Magix VE | Suite review

  • €199

That "vintage sound" is the Holy Grail for many computer-based musicians. Does Magix's new plug-in bundle put it within your grasp?

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Independent LFOs for the left and right channels can also be synchornised to the song tempo.
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The Corvex chorus/flanger may be simple, but it produces some seriously satisfying tones.

Our Verdict

The VE|Suite might not be a plug-in collection to get the pulse racing, but you can’t argue with its usefulness. These three effects work just as you’d expect them to.


  • Sophisticated sound. Ease of use. They won’t cripple your CPU.


  • Small parameter fonts. Not enough editing possibilities. No vintage phasing plug-in.
Buying options

Like its Analogue Modelling brother, the VE|Suite (Vintage Effects) tips its hat very much in the direction of classic studio gear and contains chorus/flanger, delay and filter plug-ins. These are all VST versions of effects that were originally (and still are) available as part of the Samplitude/Sequoia packages.

The chorus/flanger goes by the name of Corvex and also manages to conjure up interesting reverb-type effects. Ecox, meanwhile, is a modulated echo/delay that’s designed to distort in a tape-like way. Finally, there’s Filtox, a stereo multimode filter with modulation that - according to Magix - sounds distinctly ‘undigital’.

On paper, the VE|Suite looks decidedly unglamorous. The fact is that most sequencers come with versions of all of its effects as standard, so the big question is: can Magix’s suite bring anything new to your studio? What’s more, you have to ask what it is that makes them so deserving of the ‘vintage’ tag, and whether they live up to it.

Inside the box you’ll find a CD with the software on it and a printed manual. Once installed, the effects are activated online using a serial number. It’s all a very straightforward process, and you can do it entirely from within the software itself.

Once running, each plug-in has a very similar feel. Unlike in the AM|Suite, what you see is what you get: there are no hidden ‘expert’ functions. Global controls for preset management remain the same throughout and are easy to use.

The plug-ins

Let’s take a closer look at the three plug-ins, then, starting with Corvex. This consists of multiple delay lines and globally selectable modulation/filtering, and is split into three simple sections.

The Delay section has four controls: Time sets the basic delay time from 1-200ms, while Voices determines the number of simultaneous delay lines being used (from two to eight). The more there are, the fuller the effect. Span dictates how much each of these delays differ from one another - creating ‘thickness’ - while Modulation determines the effect of the LFO on the delay time.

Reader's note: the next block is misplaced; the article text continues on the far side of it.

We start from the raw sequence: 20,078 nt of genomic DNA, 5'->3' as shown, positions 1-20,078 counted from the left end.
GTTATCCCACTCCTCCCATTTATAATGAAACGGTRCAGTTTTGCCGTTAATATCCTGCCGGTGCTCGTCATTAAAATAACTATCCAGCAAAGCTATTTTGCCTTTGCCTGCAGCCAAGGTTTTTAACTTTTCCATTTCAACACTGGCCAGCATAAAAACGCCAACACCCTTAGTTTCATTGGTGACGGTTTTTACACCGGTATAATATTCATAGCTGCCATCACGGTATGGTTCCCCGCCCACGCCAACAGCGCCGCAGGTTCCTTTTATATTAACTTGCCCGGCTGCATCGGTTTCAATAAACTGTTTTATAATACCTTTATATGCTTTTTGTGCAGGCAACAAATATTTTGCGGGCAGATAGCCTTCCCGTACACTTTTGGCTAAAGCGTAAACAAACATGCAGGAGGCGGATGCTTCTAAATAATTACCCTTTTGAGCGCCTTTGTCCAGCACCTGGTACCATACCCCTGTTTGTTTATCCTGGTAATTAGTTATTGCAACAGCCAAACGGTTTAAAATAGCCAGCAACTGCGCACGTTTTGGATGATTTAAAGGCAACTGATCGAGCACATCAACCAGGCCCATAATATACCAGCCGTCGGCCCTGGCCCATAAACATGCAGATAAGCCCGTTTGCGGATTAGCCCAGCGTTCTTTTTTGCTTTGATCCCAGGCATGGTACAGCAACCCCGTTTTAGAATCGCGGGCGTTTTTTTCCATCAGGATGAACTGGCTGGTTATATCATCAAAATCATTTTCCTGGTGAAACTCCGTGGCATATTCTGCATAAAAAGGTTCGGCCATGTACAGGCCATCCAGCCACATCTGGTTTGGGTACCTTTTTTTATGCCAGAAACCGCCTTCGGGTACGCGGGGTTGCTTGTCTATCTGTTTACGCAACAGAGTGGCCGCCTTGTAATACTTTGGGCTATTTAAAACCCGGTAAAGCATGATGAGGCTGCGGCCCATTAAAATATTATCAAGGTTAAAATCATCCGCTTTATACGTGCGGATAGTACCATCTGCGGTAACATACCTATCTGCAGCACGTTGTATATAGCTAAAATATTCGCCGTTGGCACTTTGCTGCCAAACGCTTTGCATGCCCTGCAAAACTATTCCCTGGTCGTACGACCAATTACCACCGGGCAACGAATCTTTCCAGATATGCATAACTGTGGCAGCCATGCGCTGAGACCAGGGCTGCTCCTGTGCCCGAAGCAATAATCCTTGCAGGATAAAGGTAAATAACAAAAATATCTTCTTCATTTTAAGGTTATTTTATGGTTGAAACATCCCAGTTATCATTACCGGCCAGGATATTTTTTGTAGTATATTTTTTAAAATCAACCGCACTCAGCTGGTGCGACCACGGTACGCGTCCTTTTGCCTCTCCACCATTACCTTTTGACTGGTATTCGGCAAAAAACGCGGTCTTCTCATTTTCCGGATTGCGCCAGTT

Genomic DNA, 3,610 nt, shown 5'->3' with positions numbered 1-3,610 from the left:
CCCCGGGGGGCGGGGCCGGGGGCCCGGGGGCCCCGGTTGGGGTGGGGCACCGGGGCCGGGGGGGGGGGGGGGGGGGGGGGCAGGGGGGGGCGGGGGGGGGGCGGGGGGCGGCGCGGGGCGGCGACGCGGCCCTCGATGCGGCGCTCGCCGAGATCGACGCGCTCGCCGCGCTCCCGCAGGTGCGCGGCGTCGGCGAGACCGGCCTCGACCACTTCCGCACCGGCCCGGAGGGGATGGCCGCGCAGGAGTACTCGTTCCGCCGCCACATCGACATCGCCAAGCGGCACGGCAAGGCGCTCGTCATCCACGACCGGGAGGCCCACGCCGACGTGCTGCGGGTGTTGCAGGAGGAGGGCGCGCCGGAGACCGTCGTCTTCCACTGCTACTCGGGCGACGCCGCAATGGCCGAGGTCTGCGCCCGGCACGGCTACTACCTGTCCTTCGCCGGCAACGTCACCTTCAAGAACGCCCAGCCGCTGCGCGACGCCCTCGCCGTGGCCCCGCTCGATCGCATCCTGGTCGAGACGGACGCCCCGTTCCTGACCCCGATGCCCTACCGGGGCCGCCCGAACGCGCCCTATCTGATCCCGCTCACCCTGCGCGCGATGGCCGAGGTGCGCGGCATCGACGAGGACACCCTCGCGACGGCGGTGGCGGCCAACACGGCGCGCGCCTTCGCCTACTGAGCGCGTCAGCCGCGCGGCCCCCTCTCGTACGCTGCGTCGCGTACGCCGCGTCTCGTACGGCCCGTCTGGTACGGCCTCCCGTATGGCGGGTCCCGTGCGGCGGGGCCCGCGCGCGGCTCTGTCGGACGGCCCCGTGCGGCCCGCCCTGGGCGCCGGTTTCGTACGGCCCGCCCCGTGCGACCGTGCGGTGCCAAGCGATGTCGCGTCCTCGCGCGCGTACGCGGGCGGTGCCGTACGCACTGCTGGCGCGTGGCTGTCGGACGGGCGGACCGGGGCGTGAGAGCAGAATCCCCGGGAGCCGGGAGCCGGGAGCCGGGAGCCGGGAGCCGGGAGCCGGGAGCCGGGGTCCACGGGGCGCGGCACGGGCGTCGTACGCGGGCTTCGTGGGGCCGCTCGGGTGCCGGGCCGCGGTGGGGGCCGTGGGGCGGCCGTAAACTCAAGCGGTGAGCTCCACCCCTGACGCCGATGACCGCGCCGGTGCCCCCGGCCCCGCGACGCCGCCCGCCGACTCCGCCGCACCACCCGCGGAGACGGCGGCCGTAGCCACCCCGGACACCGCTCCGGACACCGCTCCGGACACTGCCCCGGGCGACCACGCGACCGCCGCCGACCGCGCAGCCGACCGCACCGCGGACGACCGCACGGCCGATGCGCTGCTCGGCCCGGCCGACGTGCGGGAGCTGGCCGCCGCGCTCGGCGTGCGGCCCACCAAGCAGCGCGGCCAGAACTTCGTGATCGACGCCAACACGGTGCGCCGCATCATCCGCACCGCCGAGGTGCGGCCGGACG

Said Modulation section simply comprises one LFO with a Speed knob (0.1-15Hz). This can be switched between the common sine, square and random wave shapes, though there’s no triangle wave. The Sync button snaps the speed to the song tempo.

The Tone section starts with low- and high-pass filtering - next up is the Feedback control (essential for decent flanging effects). Diffusion softens each repeat when using the Feedback control, while the Complex button throws some chaos into the process, enabling the plug-in to step into reverb territory. There’s no definitive explanation as to what this control does in the manual, so we recommend that you experiment with it (there’s certainly fun to be had). Stereo width does exactly what it says - each parameter has an associated control for LFO modulation depth.

Next we come to Ecox. Here, independent left and right delay lines pass to an adjustable feedback block. Each delay line can be modulated by the LFO and synced to the song tempo.

The more interesting stuff happens in the Feedback Path section. Each repeat of the delay passes through a high- and low-pass filter and then on to the Drive section for some warm sounding distortion. All the other controls are similar to those in Cortex.

The third and only non-delay-based effect is Filtox, a modulated multimode filter (for more on this, see the Mmm, multimode! boxout). Filtox’s controls are covered in the annotated screenshot on the facing page.


The VE|Suite is certainly very easy to use and offers a more sophisticated sound than your standard chorus, delay and filter effects. However, this sophistication doesn’t extend to detailed editing - there are better choices out there if you want deep control. What’s more - and as with the AM|Suite - the small fonts that are used for parameter labelling are something of an annoyance and the manual isn’t as readable as it might have been.

While it would have been tempting for Magix to release a single, ‘do it all’ plug-in, we feel that they’ve done the right thing by keeping each effect separate. There’s a lot to be said for having individual tools that each do one job well, and Corvex, Ecox and Filtox are more than fit for their purposes. That said, we feel that this bundle would be more complete if a vintage phasing effect were to be included - Phox, anyone?

VE|Suite is another decent set of plug-ins from Magix, though the fact that it covers well-trodden ground means that it can hardly be considered a must-have. If your current chorus, flanger, delay and filter plug-ins are letting you down, though, it’s certainly worth a look.

Tech Specs

Effects TypeChorus Delay Filter Flanger
OS RequirementsMicrosoft Windows 2000 Microsoft Windows XP
Processor Type Required1.5 GHz Processor
Ram Required (MB)512
Recommended Hard Disk Space (MB)250